Number 10 on my Progressive Reading Challenge list, The Dragon and The Raven Or: The Day Of King Alfred is a story of England before it was England, back in the years when the Saxons were dealing with the marauding Danes in the mid- to late 800's. Our hero Edmund is just fourteen years old as the story opens, but he quickly becomes a man and a warrior, and we follow his adventures as he does his share in the battle for his God and his country. I was vaguely disappointed with the Number 10 on my Progressive Reading Challenge list, The Dragon and The Raven Or: The Day Of King Alfred is a story of England before it was England, back in the years when the Saxons were dealing with the marauding Danes in the mid- to late 800's. Our hero Edmund is just fourteen years old as the story opens, but he quickly becomes a man and a warrior, and we follow his adventures as he does his share in the battle for his God and his country. I was vaguely disappointed with the book for a couple of reasons. I was expecting more focus on King Alfred himself, but although we meet him now and then (once in a delightful scene when he was hiding in the swamps and was being scolded by the woman of the house for burning some oat-cakes he was supposed to be tending; she had no idea he was the King) he was very much a background figure and young Edmund was the star of the show. Understandable, since it seems that most of Henty's books were written to introduce and explain a bit of history for schoolboys, but I personally would have enjoyed seeing more about King Alfred. Also, parts of the story felt more like a history text than a story. There are ways to weave historic details into a story without having them feel like intrusions, but at least in this book, I do not think Henty managed that. In the opening chapters when Edmund is waiting for the return of his father, he goes out and checks his fish traps and such, and the descriptions of them are very interesting. But then when the father arrives we get a chapter or so of conversation that gives us the background to the story. It is not smooth and natural, it feels like Henty hit the Pause button and added The History Lesson. There are a couple of other titles of his I would like to read, one set at Agincourt and the other in the Crimean War, so I hope in those he manages to make the blend between history and story a bit smoother. When the action does get started, Henty is an exciting writer, so I can almost forgive him his clunkiness otherwise. I especially enjoyed the naval battles between the Danes and Edmund's men on their ship the Dragon. I thought these bits were the best part of the book. There is a bit of romance, and quite a lot of moralizing about how civilization was saved thanks to King Alfred. I could have done without most of that, but when it became too thick, I just skimmed over it. I was tickled by all of the names beginning with E. I know it is from the old Saxon language, but because of the way Henty revealed his background, there were a few early paragraphs full of Edmund, Ethelbald, Ethelwulf, Ethelbert, Ethelred, and Egbert. Later Elswitha is mentioned (King Alfred's wife) and even later we meet Freda, who eventually becomes Elfrida. Oh, and I mustn't forget the battle of Ethandune, that showed up later too. But when you read all those E names in one clump, they can be real tongue-twisters. Overall for me, this book was an introduction to this period of history, and I would like to learn more about King Alfred and his day. Which of course is exactly what Henty intended, isn't it.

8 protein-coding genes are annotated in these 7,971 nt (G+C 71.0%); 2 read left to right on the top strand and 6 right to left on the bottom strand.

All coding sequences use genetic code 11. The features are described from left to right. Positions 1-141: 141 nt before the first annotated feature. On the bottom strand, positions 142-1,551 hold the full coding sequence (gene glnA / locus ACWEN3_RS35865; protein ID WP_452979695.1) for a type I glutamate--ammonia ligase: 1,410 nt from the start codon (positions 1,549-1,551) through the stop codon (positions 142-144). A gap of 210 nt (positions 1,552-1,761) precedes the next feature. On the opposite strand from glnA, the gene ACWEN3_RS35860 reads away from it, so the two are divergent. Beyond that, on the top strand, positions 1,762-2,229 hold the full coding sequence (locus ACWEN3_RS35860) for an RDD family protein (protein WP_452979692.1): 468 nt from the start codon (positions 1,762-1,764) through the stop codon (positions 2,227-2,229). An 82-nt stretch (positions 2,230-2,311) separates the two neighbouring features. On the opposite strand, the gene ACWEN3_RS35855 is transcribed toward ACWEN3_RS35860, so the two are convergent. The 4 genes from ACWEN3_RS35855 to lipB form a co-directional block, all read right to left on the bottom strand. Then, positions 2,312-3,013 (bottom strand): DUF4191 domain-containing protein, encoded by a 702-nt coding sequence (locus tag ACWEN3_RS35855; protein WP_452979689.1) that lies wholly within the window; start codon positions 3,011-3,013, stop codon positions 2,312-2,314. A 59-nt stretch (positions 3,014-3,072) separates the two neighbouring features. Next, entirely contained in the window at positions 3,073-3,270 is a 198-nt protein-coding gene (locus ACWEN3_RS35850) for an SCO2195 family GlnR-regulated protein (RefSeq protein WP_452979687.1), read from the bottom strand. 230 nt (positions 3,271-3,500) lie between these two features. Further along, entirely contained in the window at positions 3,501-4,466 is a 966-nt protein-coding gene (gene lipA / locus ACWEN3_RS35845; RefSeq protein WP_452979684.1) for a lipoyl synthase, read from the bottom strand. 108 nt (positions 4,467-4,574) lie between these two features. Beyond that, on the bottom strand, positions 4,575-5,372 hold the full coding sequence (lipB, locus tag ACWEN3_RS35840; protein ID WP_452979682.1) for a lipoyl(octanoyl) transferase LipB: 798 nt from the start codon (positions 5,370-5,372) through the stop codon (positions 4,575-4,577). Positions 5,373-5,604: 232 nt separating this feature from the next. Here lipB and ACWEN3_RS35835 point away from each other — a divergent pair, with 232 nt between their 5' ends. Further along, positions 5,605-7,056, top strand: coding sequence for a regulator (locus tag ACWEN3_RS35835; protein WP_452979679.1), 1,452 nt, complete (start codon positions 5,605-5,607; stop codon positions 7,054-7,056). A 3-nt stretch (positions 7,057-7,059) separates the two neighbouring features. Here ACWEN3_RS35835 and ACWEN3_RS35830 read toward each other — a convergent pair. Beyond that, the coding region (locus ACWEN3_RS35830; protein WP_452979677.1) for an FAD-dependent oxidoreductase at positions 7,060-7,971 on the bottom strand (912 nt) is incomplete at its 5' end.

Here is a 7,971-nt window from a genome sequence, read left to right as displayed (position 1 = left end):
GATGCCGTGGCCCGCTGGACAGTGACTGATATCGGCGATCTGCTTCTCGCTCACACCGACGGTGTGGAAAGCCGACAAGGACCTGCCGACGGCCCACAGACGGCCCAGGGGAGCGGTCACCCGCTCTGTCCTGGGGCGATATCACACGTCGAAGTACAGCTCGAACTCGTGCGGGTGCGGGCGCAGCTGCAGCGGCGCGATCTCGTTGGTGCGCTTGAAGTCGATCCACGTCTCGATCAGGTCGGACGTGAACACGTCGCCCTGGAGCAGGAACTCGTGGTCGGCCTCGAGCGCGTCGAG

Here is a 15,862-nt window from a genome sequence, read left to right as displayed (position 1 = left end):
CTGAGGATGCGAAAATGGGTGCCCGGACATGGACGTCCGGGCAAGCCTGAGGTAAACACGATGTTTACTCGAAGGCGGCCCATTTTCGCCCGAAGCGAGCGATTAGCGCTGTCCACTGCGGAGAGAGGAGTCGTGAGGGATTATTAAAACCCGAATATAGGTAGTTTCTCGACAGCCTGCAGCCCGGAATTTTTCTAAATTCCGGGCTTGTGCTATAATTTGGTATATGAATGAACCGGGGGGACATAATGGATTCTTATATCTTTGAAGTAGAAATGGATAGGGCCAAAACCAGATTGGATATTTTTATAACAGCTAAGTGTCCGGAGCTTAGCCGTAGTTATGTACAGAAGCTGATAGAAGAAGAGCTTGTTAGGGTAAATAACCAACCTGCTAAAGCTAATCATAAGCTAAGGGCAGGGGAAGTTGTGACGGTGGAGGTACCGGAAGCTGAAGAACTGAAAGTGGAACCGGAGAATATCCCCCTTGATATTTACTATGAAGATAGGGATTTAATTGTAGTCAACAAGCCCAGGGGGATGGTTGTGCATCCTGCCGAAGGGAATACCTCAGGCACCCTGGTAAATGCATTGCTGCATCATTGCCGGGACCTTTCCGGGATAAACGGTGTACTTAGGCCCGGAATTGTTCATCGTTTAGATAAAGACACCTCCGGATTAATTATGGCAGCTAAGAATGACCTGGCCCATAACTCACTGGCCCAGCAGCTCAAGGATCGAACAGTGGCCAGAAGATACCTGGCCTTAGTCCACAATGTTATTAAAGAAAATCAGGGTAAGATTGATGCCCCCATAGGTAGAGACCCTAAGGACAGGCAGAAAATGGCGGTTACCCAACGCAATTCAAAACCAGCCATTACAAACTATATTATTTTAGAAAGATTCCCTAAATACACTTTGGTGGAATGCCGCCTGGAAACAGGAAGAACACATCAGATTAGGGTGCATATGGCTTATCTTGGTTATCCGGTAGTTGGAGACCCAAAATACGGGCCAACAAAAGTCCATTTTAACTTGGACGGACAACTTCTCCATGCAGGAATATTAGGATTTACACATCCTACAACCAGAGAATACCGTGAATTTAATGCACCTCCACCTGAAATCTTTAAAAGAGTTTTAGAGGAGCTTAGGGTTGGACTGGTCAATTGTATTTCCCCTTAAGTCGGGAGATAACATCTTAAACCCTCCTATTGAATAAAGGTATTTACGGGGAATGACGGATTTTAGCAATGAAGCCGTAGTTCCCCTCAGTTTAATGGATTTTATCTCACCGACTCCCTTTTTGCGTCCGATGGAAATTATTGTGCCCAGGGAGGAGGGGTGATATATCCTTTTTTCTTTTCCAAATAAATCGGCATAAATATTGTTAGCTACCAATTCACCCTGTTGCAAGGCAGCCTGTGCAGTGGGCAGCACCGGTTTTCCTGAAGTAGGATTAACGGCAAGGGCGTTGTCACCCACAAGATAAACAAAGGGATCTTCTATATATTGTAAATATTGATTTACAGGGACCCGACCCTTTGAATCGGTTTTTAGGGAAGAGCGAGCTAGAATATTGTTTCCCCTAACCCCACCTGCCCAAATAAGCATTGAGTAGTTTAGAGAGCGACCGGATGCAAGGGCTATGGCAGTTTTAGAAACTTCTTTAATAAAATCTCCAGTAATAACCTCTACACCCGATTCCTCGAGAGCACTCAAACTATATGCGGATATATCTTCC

2. 5 out of 5